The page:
In urging the court to reject Meng’s bail request, Gibb-Carsley said the Huawei executive had vast resources and a strong incentive to bolt: She’s facing fraud charges in the United States that could put her in prison for 30 years.

The hearing will resume Monday after Meng spends the weekend in jail.

Huawei, in a brief statement emailed to The Associated Press, said that “we have every confidence that the Canadian and U.S. legal systems will reach the right conclusion.”

Canadian officials have declined to comment on Chinese threats of retaliation over the case, instead emphasizing the independence of Canada’s judiciary along with the importance of Ottawa’s relationship with Beijing.

Minister of Foreign Affairs Chrystia Freeland said Canada “has assured China that due process is absolutely being followed in Canada, that consular access for China to Ms. Meng will absolutely be provided.”

“We are a rule of law country and we will be following our laws as we have thus far in this matter and as we will continue to do,” Freeland said Friday.

While protesting what it calls Canada’s violation of Meng’s human rights, China’s ruling Communist Party stands accused of mass incarcerations of its Muslim minority without due process, locking up those exercising their right to free speech and refusing to allow foreign citizens to leave the country in order to bring pressure on their relatives accused of financial crimes.

The party also takes the lead in prosecutions of those accused of corruption or other crimes in a highly opaque process, without supervision from the court system or independent bodies.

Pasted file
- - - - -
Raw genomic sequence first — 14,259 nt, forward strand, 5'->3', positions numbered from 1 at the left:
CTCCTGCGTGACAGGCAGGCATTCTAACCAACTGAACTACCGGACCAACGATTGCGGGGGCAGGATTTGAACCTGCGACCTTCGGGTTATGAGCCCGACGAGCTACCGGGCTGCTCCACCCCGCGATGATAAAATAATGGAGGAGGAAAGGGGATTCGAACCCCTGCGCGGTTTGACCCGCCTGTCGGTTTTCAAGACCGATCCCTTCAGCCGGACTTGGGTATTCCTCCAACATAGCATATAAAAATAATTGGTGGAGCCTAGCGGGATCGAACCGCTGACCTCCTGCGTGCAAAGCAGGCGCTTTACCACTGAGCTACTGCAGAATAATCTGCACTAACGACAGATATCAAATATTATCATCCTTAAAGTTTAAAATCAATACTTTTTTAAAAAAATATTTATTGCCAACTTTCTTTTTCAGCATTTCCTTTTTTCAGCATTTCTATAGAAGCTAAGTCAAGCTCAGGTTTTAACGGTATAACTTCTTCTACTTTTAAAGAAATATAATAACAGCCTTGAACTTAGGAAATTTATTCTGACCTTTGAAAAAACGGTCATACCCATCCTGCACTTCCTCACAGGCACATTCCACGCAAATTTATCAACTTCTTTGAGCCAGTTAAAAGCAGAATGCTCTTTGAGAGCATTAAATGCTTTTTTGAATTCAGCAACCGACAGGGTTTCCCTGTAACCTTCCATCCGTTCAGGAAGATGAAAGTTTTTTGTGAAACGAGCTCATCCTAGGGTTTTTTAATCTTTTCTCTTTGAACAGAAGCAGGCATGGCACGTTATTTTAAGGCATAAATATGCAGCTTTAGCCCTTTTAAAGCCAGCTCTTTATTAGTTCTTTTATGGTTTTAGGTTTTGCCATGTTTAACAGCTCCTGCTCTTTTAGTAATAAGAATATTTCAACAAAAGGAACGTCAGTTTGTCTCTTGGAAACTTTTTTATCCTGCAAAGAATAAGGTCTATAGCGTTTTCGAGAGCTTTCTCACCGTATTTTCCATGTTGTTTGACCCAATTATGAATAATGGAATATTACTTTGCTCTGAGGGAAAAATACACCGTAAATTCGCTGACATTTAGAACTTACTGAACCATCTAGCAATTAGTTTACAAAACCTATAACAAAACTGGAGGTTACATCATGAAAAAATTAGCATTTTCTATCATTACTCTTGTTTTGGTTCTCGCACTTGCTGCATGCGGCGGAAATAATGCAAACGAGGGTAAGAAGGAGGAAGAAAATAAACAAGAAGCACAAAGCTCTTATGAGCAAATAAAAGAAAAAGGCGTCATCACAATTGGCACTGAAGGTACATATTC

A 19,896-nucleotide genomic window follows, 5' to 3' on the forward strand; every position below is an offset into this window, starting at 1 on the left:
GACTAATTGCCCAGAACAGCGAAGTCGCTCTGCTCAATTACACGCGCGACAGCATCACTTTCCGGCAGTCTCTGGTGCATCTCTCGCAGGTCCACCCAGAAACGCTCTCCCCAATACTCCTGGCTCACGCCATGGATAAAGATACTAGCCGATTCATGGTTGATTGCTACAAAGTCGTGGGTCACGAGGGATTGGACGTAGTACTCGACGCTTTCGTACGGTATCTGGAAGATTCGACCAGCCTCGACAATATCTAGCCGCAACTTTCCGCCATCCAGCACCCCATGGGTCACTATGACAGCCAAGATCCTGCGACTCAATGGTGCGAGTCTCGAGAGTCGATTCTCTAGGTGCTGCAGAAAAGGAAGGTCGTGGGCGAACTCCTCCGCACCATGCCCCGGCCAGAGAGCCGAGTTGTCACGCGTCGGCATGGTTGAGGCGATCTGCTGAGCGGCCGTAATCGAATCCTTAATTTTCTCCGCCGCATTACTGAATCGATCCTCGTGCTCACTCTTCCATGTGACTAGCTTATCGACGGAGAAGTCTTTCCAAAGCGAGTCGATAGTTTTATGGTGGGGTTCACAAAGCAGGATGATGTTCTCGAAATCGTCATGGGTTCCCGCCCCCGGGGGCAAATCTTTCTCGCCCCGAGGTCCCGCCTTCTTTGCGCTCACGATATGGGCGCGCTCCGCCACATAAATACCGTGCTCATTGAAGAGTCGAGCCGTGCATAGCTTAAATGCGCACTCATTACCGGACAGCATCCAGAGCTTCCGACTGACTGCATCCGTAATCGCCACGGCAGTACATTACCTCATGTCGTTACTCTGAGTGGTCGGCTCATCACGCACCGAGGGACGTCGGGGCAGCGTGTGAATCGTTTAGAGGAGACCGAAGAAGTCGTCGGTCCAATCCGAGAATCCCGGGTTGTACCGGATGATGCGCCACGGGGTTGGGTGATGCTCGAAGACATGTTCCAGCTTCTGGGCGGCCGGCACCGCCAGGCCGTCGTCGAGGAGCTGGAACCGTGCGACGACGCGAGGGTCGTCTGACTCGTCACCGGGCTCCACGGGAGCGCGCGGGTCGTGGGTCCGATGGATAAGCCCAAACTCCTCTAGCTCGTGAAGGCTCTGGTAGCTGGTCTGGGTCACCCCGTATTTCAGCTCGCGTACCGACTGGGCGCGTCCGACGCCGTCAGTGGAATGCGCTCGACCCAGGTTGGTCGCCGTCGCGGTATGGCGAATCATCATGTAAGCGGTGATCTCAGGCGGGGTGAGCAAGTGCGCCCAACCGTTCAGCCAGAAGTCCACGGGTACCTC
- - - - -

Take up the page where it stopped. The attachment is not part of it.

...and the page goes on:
Company: cnbc, Activity: cnbc, Date: 2018-12-09  Authors: ng han guan
Keywords: news, cnbc, companies, detention, canadas, mengs, foreign, court, violation, exec, nature, skycom, china, chinese, meng, vile, canadian, huawei


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Arrest of Huawei CFO shows ‘the gloves are now fully off,’ says Eurasia Group

The arrest of Huawei’s global chief financial officer in Canada, reportedly related to a violation of U.S. sanctions, will corrode trade negotiations between Washington and Beijing, risk consultancy Eurasia Group said Thursday. “Beijing is likely to react angrily to this latest arrest of a Chinese citizen in a third country for violating U.S. law,” Eurasia analysts wrote. Canada’s Department of Justice said on Wednesday the country arrested Meng Wanzhou in Vancouver, where she is facing extradit